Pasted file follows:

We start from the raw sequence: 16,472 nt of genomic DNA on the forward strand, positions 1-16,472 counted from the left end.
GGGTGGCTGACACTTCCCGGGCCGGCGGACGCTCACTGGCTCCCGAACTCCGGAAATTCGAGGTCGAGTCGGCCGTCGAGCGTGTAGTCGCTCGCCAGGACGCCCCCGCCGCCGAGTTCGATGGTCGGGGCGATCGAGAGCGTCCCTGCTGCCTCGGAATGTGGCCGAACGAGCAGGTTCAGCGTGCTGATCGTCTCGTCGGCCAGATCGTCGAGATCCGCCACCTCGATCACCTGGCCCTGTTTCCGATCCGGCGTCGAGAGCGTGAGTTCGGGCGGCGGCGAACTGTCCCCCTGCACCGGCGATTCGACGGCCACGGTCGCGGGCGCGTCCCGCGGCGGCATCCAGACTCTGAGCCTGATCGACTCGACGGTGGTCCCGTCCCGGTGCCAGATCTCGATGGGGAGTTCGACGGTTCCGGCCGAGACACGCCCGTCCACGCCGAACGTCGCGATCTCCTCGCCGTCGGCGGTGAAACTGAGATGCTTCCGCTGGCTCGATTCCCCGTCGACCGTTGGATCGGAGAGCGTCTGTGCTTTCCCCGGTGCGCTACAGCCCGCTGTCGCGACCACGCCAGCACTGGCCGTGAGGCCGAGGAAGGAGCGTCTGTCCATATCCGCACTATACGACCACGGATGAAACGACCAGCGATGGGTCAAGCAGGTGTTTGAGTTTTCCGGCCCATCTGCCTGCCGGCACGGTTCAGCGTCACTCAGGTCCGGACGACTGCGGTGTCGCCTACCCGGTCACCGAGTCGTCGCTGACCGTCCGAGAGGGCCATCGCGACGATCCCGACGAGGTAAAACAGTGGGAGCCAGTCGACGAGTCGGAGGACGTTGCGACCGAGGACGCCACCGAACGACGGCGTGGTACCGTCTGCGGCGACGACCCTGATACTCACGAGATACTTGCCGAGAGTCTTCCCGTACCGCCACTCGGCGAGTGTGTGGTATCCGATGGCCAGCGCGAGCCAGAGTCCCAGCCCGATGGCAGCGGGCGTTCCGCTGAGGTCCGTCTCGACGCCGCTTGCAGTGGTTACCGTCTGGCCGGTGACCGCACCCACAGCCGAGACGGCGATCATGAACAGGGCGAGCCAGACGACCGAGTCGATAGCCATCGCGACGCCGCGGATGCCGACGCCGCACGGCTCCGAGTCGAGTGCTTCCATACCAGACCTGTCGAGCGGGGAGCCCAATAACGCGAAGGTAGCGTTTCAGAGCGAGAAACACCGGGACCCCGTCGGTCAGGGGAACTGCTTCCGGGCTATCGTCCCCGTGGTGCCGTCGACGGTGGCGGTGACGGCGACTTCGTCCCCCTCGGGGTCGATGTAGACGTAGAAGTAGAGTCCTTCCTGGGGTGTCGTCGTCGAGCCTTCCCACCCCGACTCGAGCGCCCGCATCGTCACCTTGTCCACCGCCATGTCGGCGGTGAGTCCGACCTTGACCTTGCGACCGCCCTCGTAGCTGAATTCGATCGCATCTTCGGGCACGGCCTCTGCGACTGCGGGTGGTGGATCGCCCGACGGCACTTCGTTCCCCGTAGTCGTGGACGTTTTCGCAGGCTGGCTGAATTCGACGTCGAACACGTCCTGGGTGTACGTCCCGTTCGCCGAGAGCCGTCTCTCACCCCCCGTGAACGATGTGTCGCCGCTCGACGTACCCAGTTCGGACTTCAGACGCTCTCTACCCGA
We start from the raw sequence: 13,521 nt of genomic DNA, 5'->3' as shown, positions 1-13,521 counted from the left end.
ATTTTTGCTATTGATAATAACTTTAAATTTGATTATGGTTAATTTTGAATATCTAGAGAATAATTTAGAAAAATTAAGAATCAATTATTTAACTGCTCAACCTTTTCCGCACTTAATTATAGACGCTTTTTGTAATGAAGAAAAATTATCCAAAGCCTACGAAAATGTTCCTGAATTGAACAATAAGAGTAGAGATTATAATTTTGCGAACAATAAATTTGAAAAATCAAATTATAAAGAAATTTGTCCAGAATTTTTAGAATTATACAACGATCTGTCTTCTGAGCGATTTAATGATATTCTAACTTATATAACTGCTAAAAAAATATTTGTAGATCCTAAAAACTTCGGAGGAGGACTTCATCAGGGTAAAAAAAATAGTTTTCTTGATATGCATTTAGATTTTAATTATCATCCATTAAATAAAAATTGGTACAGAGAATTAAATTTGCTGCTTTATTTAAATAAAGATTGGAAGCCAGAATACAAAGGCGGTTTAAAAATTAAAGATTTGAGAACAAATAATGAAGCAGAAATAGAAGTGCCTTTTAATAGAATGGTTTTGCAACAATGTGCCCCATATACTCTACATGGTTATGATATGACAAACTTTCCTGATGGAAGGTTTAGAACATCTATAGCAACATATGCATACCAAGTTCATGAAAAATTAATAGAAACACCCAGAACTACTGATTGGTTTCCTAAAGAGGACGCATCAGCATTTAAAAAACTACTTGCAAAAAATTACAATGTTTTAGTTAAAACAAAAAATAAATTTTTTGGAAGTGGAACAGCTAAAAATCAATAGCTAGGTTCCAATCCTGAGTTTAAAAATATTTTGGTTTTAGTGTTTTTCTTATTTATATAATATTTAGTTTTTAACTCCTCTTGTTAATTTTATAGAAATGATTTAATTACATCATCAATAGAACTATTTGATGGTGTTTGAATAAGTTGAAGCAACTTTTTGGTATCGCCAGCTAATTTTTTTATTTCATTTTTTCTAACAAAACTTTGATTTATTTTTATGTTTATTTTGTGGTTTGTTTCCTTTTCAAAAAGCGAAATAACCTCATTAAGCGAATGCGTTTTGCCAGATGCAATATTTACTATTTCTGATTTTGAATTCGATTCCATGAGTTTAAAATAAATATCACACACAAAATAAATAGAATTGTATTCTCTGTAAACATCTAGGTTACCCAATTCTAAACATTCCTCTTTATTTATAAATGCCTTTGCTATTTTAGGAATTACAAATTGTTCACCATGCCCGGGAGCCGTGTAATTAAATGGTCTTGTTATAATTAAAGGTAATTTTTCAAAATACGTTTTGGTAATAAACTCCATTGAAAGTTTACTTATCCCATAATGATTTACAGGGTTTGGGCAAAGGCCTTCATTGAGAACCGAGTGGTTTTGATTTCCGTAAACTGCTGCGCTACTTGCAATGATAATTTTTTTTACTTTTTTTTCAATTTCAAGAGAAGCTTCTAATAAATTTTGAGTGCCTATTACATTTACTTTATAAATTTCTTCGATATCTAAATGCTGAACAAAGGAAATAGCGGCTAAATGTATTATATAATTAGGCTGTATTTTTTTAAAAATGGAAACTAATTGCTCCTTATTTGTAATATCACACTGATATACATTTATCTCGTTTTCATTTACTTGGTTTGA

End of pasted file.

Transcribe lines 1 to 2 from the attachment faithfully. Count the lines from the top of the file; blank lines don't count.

We start from the raw sequence: 16,472 nt of genomic DNA on the forward strand, positions 1-16,472 counted from the left end.
GGGTGGCTGACACTTCCCGGGCCGGCGGACGCTCACTGGCTCCCGAACTCCGGAAATTCGAGGTCGAGTCGGCCGTCGAGCGTGTAGTCGCTCGCCAGGACGCCCCCGCCGCCGAGTTCGATGGTCGGGGCGATCGAGAGCGTCCCTGCTGCCTCGGAATGTGGCCGAACGAGCAGGTTCAGCGTGCTGATCGTCTCGTCGGCCAGATCGTCGAGATCCGCCACCTCGATCACCTGGCCCTGTTTCCGATCCGGCGTCGAGAGCGTGAGTTCGGGCGGCGGCGAACTGTCCCCCTGCACCGGCGATTCGACGGCCACGGTCGCGGGCGCGTCCCGCGGCGGCATCCAGACTCTGAGCCTGATCGACTCGACGGTGGTCCCGTCCCGGTGCCAGATCTCGATGGGGAGTTCGACGGTTCCGGCCGAGACACGCCCGTCCACGCCGAACGTCGCGATCTCCTCGCCGTCGGCGGTGAAACTGAGATGCTTCCGCTGGCTCGATTCCCCGTCGACCGTTGGATCGGAGAGCGTCTGTGCTTTCCCCGGTGCGCTACAGCCCGCTGTCGCGACCACGCCAGCACTGGCCGTGAGGCCGAGGAAGGAGCGTCTGTCCATATCCGCACTATACGACCACGGATGAAACGACCAGCGATGGGTCAAGCAGGTGTTTGAGTTTTCCGGCCCATCTGCCTGCCGGCACGGTTCAGCGTCACTCAGGTCCGGACGACTGCGGTGTCGCCTACCCGGTCACCGAGTCGTCGCTGACCGTCCGAGAGGGCCATCGCGACGATCCCGACGAGGTAAAACAGTGGGAGCCAGTCGACGAGTCGGAGGACGTTGCGACCGAGGACGCCACCGAACGACGGCGTGGTACCGTCTGCGGCGACGACCCTGATACTCACGAGATACTTGCCGAGAGTCTTCCCGTACCGCCACTCGGCGAGTGTGTGGTATCCGATGGCCAGCGCGAGCCAGAGTCCCAGCCCGATGGCAGCGGGCGTTCCGCTGAGGTCCGTCTCGACGCCGCTTGCAGTGGTTACCGTCTGGCCGGTGACCGCACCCACAGCCGAGACGGCGATCATGAACAGGGCGAGCCAGACGACCGAGTCGATAGCCATCGCGACGCCGCGGATGCCGACGCCGCACGGCTCCGAGTCGAGTGCTTCCATACCAGACCTGTCGAGCGGGGAGCCCAATAACGCGAAGGTAGCGTTTCAGAGCGAGAAACACCGGGACCCCGTCGGTCAGGGGAACTGCTTCCGGGCTATCGTCCCCGTGGTGCCGTCGACGGTGGCGGTGACGGCGACTTCGTCCCCCTCGGGGTCGATGTAGACGTAGAAGTAGAGTCCTTCCTGGGGTGTCGTCGTCGAGCCTTCCCACCCCGACTCGAGCGCCCGCATCGTCACCTTGTCCACCGCCATGTCGGCGGTGAGTCCGACCTTGACCTTGCGACCGCCCTCGTAGCTGAATTCGATCGCATCTTCGGGCACGGCCTCTGCGACTGCGGGTGGTGGATCGCCCGACGGCACTTCGTTCCCCGTAGTCGTGGACGTTTTCGCAGGCTGGCTGAATTCGACGTCGAACACGTCCTGGGTGTACGTCCCGTTCGCCGAGAGCCGTCTCTCACCCCCCGTGAACGATGTGTCGCCGCTCGACGTACCCAGTTCGGACTTCAGACGCTCTCTACCCGA